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Drs. Fauci and Birx at a White House coronavirus task force briefing in November. | Tasos Katopodis/Getty Images

The scientific faces of Trump’s failed coronavirus response wasted no time speaking out.

It didn’t take long for the two scientific faces of former President Donald Trump’s failed coronavirus response to speak out about how dysfunctional efforts to curb the pandemic really were under the 45th president.

On the first weekend following Trump’s departure from the White House, Dr. Anthony Fauci and Dr. Deborah Birx — both members of the Trump White House coronavirus task force coordinated by Birx — did interviews with national media outlets in which they described a culture in the Trump White House that discounted scientific expertise and put a premium on the type of denialism that resulted in Trump continuing to hold packed political rallies even as coronavirus deaths and cases soared in the fall.

“We would say things like: ‘This is an outbreak. Infectious diseases run their own course unless one does something to intervene.’ And then he would get up and start talking about, ‘It’s going to go away, it’s magical, it’s going to disappear,’” Fauci told the New York Times.

Birx made similar comments to CBS during an interview with Face the Nation host Margaret Brennan, saying “there were people [in the White House] who definitely believed that this was a hoax,” and adding that Trump had a penchant for listening to people who told him what he wanted to hear, even if that information had no scientific basis.

“I saw the president presenting graphs that I never made,” she said. “So I know that someone — someone out there, or someone inside — was creating a parallel set of data and graphics that were shown to the president. I don’t know to this day who, but I know what I sent up, and I know what was in his hands was different than that.”

Fauci corroborated that point, telling the Times that in the early days of the pandemic, he was “really concerned” to observe that Trump “was getting input from people who were calling him up, I don’t know who, people he knew from business, saying, ‘Hey, I heard about this drug, isn’t it great?’ or, ‘Boy, this convalescent plasma is really phenomenal.’”

“He would take just as seriously their opinion — based on no data, just anecdote — that something might really be important,” added Fauci. “It wasn’t just hydroxychloroquine, it was a variety of alternative-medicine-type approaches. It was always, ‘A guy called me up, a friend of mine from blah, blah, blah.’ That’s when my anxiety started to escalate.”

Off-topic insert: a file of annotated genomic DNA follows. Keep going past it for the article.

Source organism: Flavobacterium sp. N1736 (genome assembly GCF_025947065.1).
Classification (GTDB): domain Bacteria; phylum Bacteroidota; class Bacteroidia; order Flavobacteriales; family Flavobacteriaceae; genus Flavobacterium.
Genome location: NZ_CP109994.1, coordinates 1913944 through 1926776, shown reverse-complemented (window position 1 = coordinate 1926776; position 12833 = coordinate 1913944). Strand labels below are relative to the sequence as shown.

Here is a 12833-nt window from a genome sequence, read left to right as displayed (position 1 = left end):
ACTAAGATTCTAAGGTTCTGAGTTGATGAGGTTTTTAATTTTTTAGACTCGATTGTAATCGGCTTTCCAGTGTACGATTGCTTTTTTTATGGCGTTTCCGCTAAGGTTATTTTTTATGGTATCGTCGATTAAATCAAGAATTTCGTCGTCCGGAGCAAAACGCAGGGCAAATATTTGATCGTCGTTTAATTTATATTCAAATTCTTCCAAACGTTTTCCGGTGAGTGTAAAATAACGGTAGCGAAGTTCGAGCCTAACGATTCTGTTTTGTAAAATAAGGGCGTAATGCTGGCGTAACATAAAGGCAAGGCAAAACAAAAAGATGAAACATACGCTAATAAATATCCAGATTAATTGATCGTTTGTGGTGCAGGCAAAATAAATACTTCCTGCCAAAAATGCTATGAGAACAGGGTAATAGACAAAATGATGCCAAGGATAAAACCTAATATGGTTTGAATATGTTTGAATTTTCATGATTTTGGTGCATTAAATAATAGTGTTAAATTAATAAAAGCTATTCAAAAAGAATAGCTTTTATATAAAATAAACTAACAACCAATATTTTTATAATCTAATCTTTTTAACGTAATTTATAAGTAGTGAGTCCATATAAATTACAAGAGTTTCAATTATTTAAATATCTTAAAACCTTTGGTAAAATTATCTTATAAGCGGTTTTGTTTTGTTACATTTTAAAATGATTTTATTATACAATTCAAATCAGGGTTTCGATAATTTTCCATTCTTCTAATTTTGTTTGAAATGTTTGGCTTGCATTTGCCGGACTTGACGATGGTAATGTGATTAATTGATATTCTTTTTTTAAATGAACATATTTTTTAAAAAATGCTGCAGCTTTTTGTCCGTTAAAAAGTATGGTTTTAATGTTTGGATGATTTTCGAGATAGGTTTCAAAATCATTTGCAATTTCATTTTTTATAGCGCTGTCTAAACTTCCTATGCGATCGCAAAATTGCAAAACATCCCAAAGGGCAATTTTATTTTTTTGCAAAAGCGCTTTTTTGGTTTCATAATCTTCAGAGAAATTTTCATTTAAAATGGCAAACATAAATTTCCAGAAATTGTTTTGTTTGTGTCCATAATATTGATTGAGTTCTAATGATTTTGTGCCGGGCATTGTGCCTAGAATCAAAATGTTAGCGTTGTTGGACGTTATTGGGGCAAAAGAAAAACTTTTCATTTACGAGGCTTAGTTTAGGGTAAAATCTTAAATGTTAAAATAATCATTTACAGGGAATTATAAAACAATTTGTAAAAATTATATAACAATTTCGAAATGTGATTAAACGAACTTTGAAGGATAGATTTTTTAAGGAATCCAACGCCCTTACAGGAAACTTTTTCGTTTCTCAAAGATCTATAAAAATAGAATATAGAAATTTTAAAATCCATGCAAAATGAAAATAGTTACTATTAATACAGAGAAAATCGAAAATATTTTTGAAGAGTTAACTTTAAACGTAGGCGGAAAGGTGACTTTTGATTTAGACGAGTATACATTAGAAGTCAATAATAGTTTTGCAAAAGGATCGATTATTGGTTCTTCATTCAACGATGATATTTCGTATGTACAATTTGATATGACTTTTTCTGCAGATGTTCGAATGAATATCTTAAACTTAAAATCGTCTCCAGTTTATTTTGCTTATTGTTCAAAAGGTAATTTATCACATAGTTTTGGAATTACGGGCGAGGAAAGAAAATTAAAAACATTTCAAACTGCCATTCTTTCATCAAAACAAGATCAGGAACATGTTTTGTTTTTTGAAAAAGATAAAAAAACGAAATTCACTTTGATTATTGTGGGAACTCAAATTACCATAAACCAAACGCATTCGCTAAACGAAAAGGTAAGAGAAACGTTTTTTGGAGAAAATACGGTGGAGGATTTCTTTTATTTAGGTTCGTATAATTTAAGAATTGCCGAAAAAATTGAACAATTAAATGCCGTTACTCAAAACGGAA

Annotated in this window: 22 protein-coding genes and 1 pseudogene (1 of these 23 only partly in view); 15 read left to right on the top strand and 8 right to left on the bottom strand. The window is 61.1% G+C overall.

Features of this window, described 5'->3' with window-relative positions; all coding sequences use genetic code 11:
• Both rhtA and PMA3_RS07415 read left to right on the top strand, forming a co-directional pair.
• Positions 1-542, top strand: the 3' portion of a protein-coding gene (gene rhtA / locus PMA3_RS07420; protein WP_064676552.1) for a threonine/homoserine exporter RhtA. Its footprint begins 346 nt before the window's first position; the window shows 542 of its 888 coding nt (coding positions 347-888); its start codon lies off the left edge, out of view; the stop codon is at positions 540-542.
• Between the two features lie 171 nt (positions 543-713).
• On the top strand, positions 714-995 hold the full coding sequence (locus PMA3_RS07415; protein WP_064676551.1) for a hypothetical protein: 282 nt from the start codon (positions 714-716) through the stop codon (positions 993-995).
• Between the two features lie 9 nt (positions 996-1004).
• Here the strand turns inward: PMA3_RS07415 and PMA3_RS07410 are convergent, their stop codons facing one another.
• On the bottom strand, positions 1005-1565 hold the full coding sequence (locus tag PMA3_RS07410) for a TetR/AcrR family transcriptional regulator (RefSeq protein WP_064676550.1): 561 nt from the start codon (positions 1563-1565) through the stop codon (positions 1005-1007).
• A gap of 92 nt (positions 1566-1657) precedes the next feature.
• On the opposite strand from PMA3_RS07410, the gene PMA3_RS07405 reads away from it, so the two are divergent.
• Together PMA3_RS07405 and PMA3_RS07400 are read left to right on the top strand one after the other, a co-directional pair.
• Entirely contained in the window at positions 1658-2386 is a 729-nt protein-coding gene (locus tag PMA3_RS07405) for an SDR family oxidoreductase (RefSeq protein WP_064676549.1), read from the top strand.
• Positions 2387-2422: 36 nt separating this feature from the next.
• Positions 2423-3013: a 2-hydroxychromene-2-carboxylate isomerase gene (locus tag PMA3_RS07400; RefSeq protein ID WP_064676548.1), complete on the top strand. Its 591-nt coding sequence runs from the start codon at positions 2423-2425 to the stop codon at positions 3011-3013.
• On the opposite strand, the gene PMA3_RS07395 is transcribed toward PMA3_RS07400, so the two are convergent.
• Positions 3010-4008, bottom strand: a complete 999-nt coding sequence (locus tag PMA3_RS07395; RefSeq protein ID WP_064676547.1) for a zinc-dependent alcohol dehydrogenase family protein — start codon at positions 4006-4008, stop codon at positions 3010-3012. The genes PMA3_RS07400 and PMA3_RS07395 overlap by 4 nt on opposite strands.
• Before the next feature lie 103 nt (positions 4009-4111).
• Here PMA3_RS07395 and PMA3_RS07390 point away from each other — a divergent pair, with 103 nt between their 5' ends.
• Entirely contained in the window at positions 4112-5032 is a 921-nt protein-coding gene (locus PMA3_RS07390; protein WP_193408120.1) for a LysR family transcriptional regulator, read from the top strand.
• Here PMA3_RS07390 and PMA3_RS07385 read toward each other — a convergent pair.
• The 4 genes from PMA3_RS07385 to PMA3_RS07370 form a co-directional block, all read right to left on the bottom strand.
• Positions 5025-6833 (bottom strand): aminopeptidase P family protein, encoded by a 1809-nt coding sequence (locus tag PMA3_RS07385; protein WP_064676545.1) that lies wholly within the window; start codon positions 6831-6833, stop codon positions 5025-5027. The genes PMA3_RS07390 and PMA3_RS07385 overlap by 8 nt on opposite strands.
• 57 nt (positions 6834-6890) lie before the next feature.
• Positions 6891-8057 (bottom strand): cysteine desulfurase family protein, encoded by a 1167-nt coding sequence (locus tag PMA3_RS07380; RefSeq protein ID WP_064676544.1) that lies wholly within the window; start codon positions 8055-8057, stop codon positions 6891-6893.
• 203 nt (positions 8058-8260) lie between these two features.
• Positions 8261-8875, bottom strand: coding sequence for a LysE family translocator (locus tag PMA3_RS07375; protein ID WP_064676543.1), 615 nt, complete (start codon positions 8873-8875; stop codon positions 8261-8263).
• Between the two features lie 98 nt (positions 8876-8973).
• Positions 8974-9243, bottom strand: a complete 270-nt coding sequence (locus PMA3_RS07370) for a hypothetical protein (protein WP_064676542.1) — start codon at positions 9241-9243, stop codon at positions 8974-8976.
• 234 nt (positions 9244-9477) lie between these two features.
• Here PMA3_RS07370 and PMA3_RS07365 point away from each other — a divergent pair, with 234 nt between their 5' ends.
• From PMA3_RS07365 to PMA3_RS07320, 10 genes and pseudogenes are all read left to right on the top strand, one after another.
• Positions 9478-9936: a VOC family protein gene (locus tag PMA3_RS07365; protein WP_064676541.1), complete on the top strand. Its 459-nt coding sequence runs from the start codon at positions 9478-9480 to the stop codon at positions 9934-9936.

Birx’s tell-all represented an effort to rehabilitate her damaged reputation

Birx emerged from the Trump era with her reputation more in tatters than Fauci. While both of them went to pains to avoid contradicting the president in public, Birx’s tendency to effusively praise Trump, even as he touted unproven miracle cures and downplayed the severity of a pandemic that killed 400,000 Americans before he left office, made it seem that she was putting politics first.

Fauci did not share this tendency. He refused to disparage Trump, even given the chance, but did often contradict the former president publicly.

Unlike Fauci — who now serves as a medical adviser to President Joe Biden in addition to his role as director of the National Institute of Allergy and Infectious Diseases — Birx was not asked to join the Biden administration. This made her interview with CBS seem, in part, an effort to rehabilitate her image ahead of her forthcoming retirement from the federal government.

Birx became emotional when talking about her legacy and how it may end up being tarnished by her time coordinating the Trump White House’s coronavirus task force. She tried to push back on the perception that she at times was more concerned about staying in Trump’s good graces — something Fauci didn’t seem to care about — than she was about leveling with the American people.

Asked about an infamous incident during a press conference in which Trump suggested to her that disinfectant injections or sunlight treatments could be miracle cures for the coronavirus, Birx tried to minimize her role.

“I didn’t even know what to do in that moment,” she said, adding later: “People then want to define you by the moment.”

However, that was far from the only time Birx failed to correct bad information Trump was giving the public. There were numerous occasions in which she appeared to go out of her way to run interference for poor decisions Trump made, ranging from defending his refusal to wear a mask to cajoling the CDC to exclude presumed positive cases from the coronavirus death count. She told CBS she constantly considered resigning, but said she did not because she thought she could do more good from inside the government. Finally, she came to the conclusion “right before the election” that “I wasn’t getting anywhere.”

Birx claimed during the interview that Trump “appreciated the gravity” of the pandemic in March and April, only to lose focus as “the country began to open” and Election Day neared. While reporting from journalist Bob Woodward did reveal in September that Trump quickly came to the realization that the coronavirus posed a serious threat, what Birx’s claim overlooks, however, is that Trump did not share these private beliefs with the American people.